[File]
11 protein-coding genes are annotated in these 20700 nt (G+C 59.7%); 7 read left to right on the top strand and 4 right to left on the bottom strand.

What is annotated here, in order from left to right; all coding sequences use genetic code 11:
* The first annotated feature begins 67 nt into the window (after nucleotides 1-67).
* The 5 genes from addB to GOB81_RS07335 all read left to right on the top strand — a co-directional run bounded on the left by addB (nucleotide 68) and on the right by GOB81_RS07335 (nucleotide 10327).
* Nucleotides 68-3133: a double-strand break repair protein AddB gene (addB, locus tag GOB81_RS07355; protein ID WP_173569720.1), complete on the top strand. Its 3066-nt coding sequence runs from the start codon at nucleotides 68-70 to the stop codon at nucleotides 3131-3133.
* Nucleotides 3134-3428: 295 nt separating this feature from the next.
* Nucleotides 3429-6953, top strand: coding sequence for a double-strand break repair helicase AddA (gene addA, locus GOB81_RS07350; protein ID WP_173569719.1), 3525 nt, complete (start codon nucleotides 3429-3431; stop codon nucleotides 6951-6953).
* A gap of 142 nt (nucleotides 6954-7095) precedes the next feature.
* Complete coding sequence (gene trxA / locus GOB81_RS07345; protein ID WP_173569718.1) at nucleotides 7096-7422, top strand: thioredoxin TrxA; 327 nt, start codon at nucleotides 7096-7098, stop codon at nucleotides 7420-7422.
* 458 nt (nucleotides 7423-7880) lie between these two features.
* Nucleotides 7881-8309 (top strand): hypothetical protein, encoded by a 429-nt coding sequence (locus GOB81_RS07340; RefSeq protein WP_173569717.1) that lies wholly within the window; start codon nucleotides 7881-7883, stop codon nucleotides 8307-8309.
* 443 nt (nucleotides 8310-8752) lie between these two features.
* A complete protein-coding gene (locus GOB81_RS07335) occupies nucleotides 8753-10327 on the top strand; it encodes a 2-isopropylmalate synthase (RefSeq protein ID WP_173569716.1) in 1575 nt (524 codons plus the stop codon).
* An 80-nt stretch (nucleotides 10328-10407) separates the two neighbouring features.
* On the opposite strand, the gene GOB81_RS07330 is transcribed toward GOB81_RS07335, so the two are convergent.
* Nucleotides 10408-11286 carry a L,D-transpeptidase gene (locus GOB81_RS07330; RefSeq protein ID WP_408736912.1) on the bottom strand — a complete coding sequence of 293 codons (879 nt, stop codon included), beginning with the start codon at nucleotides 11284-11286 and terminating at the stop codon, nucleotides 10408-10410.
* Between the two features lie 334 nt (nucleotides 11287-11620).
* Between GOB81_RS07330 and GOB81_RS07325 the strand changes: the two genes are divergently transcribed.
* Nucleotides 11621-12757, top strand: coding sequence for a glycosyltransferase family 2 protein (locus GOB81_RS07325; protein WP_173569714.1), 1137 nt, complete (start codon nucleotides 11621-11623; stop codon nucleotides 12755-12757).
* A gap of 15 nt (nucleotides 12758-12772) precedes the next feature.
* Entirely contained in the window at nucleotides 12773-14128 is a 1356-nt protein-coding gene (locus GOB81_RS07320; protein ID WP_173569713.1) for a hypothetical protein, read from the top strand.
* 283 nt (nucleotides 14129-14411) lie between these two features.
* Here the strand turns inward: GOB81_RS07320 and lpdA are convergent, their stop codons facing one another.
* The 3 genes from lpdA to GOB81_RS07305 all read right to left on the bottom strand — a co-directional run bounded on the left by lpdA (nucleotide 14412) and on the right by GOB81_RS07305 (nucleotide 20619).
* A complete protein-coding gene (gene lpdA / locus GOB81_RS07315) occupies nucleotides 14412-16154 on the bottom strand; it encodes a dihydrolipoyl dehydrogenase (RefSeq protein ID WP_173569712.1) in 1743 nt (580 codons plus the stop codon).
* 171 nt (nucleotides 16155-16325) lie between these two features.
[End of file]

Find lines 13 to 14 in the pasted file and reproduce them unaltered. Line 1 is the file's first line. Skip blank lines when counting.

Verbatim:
* A complete protein-coding gene (locus GOB81_RS07335) occupies nucleotides 8753-10327 on the top strand; it encodes a 2-isopropylmalate synthase (RefSeq protein ID WP_173569716.1) in 1575 nt (524 codons plus the stop codon).
* An 80-nt stretch (nucleotides 10328-10407) separates the two neighbouring features.